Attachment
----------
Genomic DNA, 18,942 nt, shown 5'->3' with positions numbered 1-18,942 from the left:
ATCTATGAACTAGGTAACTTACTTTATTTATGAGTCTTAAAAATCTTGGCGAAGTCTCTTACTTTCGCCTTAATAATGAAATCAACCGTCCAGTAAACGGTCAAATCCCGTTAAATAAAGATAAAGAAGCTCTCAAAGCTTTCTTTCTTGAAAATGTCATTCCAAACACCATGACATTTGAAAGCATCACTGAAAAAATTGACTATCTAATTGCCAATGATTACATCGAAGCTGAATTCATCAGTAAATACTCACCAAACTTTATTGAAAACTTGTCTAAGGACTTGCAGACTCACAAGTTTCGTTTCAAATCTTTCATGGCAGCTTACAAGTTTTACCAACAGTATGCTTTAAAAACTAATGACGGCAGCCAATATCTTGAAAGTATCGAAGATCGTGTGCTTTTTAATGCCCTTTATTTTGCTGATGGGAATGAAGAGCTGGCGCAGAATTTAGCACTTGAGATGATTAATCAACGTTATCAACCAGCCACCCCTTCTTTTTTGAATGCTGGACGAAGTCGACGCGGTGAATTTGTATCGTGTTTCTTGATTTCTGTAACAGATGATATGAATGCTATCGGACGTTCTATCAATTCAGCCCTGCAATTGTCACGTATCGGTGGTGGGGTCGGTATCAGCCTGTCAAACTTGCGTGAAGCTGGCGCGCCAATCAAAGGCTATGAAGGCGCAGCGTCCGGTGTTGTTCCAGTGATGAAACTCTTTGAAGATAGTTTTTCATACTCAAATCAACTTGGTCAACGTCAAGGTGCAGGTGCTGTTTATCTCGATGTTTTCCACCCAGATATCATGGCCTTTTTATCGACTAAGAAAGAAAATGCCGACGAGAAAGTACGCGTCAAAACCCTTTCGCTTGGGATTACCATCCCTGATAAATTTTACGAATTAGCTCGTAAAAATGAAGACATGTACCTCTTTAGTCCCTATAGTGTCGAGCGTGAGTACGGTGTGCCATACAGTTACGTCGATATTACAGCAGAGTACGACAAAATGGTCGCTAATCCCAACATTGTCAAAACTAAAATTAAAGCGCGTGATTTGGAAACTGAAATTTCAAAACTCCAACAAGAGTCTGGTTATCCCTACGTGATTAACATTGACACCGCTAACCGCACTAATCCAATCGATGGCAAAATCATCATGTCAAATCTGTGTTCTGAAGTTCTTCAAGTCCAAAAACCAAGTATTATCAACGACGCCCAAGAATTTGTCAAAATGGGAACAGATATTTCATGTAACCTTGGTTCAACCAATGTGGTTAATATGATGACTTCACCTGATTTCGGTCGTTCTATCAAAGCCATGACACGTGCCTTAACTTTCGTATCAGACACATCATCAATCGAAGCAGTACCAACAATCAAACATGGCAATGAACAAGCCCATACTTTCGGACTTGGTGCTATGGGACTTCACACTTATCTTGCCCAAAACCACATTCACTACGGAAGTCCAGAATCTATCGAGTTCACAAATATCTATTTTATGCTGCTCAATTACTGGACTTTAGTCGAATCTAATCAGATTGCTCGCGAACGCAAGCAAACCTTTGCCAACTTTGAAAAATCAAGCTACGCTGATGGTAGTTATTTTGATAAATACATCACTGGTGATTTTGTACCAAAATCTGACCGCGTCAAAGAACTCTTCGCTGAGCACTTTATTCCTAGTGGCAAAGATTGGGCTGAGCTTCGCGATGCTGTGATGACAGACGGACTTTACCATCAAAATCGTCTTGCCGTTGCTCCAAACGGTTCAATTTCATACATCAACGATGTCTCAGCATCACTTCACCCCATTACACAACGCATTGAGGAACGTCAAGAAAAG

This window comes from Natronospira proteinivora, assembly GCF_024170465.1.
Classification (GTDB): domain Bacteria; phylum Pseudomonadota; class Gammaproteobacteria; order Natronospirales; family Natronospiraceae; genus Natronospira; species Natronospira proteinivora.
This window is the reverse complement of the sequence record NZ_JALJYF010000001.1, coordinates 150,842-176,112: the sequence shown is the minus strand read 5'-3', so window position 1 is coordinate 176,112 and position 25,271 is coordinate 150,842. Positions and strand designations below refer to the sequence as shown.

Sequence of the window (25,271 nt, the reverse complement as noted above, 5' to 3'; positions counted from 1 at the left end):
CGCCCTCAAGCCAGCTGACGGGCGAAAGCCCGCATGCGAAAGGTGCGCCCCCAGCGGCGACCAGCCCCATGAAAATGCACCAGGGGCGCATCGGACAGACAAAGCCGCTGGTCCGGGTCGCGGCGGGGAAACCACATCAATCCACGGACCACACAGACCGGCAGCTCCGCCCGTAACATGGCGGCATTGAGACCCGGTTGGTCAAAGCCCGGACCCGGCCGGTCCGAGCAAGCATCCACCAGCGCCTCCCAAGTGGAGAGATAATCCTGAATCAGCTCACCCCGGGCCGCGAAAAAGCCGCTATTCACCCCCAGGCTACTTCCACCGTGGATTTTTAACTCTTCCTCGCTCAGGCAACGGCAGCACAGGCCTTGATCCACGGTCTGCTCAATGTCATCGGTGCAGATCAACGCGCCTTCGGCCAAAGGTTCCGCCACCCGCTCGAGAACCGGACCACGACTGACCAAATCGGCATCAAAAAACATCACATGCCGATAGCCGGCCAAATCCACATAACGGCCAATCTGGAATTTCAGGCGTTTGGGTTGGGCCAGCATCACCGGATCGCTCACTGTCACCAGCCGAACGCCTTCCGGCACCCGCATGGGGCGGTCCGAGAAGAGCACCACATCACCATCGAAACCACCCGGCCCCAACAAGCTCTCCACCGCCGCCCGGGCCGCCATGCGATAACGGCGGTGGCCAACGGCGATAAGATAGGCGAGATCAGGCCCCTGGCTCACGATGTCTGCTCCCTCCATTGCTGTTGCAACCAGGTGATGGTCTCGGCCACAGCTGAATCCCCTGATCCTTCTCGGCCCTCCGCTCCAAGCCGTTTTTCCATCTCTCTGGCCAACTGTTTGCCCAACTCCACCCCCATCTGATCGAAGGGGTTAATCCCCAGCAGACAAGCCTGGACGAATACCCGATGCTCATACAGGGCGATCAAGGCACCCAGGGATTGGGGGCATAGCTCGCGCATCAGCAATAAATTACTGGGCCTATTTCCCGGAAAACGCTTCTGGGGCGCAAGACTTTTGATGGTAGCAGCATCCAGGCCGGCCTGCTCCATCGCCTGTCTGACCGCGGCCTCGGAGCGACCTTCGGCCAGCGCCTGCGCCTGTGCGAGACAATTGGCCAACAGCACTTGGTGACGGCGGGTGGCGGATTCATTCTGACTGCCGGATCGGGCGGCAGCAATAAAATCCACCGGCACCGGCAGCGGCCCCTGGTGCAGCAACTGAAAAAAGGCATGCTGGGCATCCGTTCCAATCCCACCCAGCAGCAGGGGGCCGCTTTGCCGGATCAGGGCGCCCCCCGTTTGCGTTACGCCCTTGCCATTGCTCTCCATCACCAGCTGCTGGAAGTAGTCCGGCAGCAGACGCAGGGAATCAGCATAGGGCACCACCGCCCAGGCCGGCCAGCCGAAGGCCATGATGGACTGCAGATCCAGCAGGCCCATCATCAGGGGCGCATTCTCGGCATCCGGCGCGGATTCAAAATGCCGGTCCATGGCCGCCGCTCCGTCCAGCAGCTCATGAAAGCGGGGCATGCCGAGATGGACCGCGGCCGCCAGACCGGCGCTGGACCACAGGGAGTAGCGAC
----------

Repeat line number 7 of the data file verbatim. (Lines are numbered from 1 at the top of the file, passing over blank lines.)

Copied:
CGCCCTCAAGCCAGCTGACGGGCGAAAGCCCGCATGCGAAAGGTGCGCCCCCAGCGGCGACCAGCCCCATGAAAATGCACCAGGGGCGCATCGGACAGACAAAGCCGCTGGTCCGGGTCGCGGCGGGGAAACCACATCAATCCACGGACCACACAGACCGGCAGCTCCGCCCGTAACATGGCGGCATTGAGACCCGGTTGGTCAAAGCCCGGACCCGGCCGGTCCGAGCAAGCATCCACCAGCGCCTCCCAAGTGGAGAGATAATCCTGAATCAGCTCACCCCGGGCCGCGAAAAAGCCGCTATTCACCCCCAGGCTACTTCCACCGTGGATTTTTAACTCTTCCTCGCTCAGGCAACGGCAGCACAGGCCTTGATCCACGGTCTGCTCAATGTCATCGGTGCAGATCAACGCGCCTTCGGCCAAAGGTTCCGCCACCCGCTCGAGAACCGGACCACGACTGACCAAATCGGCATCAAAAAACATCACATGCCGATAGCCGGCCAAATCCACATAACGGCCAATCTGGAATTTCAGGCGTTTGGGTTGGGCCAGCATCACCGGATCGCTCACTGTCACCAGCCGAACGCCTTCCGGCACCCGCATGGGGCGGTCCGAGAAGAGCACCACATCACCATCGAAACCACCCGGCCCCAACAAGCTCTCCACCGCCGCCCGGGCCGCCATGCGATAACGGCGGTGGCCAACGGCGATAAGATAGGCGAGATCAGGCCCCTGGCTCACGATGTCTGCTCCCTCCATTGCTGTTGCAACCAGGTGATGGTCTCGGCCACAGCTGAATCCCCTGATCCTTCTCGGCCCTCCGCTCCAAGCCGTTTTTCCATCTCTCTGGCCAACTGTTTGCCCAACTCCACCCCCATCTGATCGAAGGGGTTAATCCCCAGCAGACAAGCCTGGACGAATACCCGATGCTCATACAGGGCGATCAAGGCACCCAGGGATTGGGGGCATAGCTCGCGCATCAGCAATAAATTACTGGGCCTATTTCCCGGAAAACGCTTCTGGGGCGCAAGACTTTTGATGGTAGCAGCATCCAGGCCGGCCTGCTCCATCGCCTGTCTGACCGCGGCCTCGGAGCGACCTTCGGCCAGCGCCTGCGCCTGTGCGAGACAATTGGCCAACAGCACTTGGTGACGGCGGGTGGCGGATTCATTCTGACTGCCGGATCGGGCGGCAGCAATAAAATCCACCGGCACCGGCAGCGGCCCCTGGTGCAGCAACTGAAAAAAGGCATGCTGGGCATCCGTTCCAATCCCACCCAGCAGCAGGGGGCCGCTTTGCCGGATCAGGGCGCCCCCCGTTTGCGTTACGCCCTTGCCATTGCTCTCCATCACCAGCTGCTGGAAGTAGTCCGGCAGCAGACGCAGGGAATCAGCATAGGGCACCACCGCCCAGGCCGGCCAGCCGAAGGCCATGATGGACTGCAGATCCAGCAGGCCCATCATCAGGGGCGCATTCTCGGCATCCGGCGCGGATTCAAAATGCCGGTCCATGGCCGCCGCTCCGTCCAGCAGCTCATGAAAGCGGGGCATGCCGAGATGGACCGCGGCCGCCAGACCGGCGCTGGACCACAGGGAGTAGCGAC